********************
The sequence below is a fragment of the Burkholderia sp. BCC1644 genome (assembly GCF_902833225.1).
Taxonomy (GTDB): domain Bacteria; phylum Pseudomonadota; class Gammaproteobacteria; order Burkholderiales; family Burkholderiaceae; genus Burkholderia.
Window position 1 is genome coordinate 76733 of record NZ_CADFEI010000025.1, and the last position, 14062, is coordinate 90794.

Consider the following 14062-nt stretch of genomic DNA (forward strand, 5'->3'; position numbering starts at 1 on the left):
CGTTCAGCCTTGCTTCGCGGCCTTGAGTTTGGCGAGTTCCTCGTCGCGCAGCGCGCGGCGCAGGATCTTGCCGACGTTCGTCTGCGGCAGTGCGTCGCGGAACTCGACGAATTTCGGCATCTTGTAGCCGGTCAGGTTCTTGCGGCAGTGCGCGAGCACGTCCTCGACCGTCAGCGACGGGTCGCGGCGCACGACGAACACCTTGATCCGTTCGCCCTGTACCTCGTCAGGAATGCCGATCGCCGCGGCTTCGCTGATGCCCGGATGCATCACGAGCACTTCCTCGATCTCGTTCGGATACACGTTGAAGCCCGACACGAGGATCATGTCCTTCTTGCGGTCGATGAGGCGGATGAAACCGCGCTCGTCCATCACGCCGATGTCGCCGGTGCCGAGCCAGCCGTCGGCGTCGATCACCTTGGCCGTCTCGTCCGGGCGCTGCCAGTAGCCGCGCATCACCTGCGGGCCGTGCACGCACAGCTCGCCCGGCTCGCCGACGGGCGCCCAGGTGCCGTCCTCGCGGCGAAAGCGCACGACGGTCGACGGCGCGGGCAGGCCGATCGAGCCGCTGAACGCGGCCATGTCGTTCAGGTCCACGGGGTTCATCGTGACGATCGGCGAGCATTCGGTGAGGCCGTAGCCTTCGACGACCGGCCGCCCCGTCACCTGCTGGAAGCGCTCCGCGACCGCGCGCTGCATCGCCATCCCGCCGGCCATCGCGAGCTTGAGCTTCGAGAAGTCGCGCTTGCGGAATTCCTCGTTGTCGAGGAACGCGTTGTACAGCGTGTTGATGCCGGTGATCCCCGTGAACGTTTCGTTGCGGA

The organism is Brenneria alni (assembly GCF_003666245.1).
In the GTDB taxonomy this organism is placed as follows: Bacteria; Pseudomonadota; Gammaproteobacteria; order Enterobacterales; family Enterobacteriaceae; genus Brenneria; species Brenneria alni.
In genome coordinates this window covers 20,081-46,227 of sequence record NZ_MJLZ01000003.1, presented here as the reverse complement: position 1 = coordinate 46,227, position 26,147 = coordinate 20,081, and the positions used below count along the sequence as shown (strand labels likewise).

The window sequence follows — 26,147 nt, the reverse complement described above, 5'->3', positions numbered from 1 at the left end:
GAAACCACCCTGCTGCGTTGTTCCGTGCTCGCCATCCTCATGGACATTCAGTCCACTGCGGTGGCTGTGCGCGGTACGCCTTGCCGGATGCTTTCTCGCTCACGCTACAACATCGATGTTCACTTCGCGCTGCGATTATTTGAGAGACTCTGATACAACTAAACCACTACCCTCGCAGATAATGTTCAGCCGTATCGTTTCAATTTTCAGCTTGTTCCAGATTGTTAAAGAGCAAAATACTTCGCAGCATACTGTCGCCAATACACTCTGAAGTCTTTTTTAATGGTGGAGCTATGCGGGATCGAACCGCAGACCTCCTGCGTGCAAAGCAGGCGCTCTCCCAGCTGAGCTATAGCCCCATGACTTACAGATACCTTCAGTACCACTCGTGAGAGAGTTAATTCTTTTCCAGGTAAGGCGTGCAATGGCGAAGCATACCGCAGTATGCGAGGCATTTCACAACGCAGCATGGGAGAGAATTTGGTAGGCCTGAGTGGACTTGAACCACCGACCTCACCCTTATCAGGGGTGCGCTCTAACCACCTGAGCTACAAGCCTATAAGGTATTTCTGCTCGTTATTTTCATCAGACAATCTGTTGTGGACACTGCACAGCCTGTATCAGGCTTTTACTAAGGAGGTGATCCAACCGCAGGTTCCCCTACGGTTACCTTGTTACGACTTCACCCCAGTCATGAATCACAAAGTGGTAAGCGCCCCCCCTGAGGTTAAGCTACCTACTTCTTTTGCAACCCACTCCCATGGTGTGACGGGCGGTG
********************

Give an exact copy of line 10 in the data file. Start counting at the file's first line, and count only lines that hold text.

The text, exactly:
GAAACCACCCTGCTGCGTTGTTCCGTGCTCGCCATCCTCATGGACATTCAGTCCACTGCGGTGGCTGTGCGCGGTACGCCTTGCCGGATGCTTTCTCGCTCACGCTACAACATCGATGTTCACTTCGCGCTGCGATTATTTGAGAGACTCTGATACAACTAAACCACTACCCTCGCAGATAATGTTCAGCCGTATCGTTTCAATTTTCAGCTTGTTCCAGATTGTTAAAGAGCAAAATACTTCGCAGCATACTGTCGCCAATACACTCTGAAGTCTTTTTTAATGGTGGAGCTATGCGGGATCGAACCGCAGACCTCCTGCGTGCAAAGCAGGCGCTCTCCCAGCTGAGCTATAGCCCCATGACTTACAGATACCTTCAGTACCACTCGTGAGAGAGTTAATTCTTTTCCAGGTAAGGCGTGCAATGGCGAAGCATACCGCAGTATGCGAGGCATTTCACAACGCAGCATGGGAGAGAATTTGGTAGGCCTGAGTGGACTTGAACCACCGACCTCACCCTTATCAGGGGTGCGCTCTAACCACCTGAGCTACAAGCCTATAAGGTATTTCTGCTCGTTATTTTCATCAGACAATCTGTTGTGGACACTGCACAGCCTGTATCAGGCTTTTACTAAGGAGGTGATCCAACCGCAGGTTCCCCTACGGTTACCTTGTTACGACTTCACCCCAGTCATGAATCACAAAGTGGTAAGCGCCCCCCCTGAGGTTAAGCTACCTACTTCTTTTGCAACCCACTCCCATGGTGTGACGGGCGGTG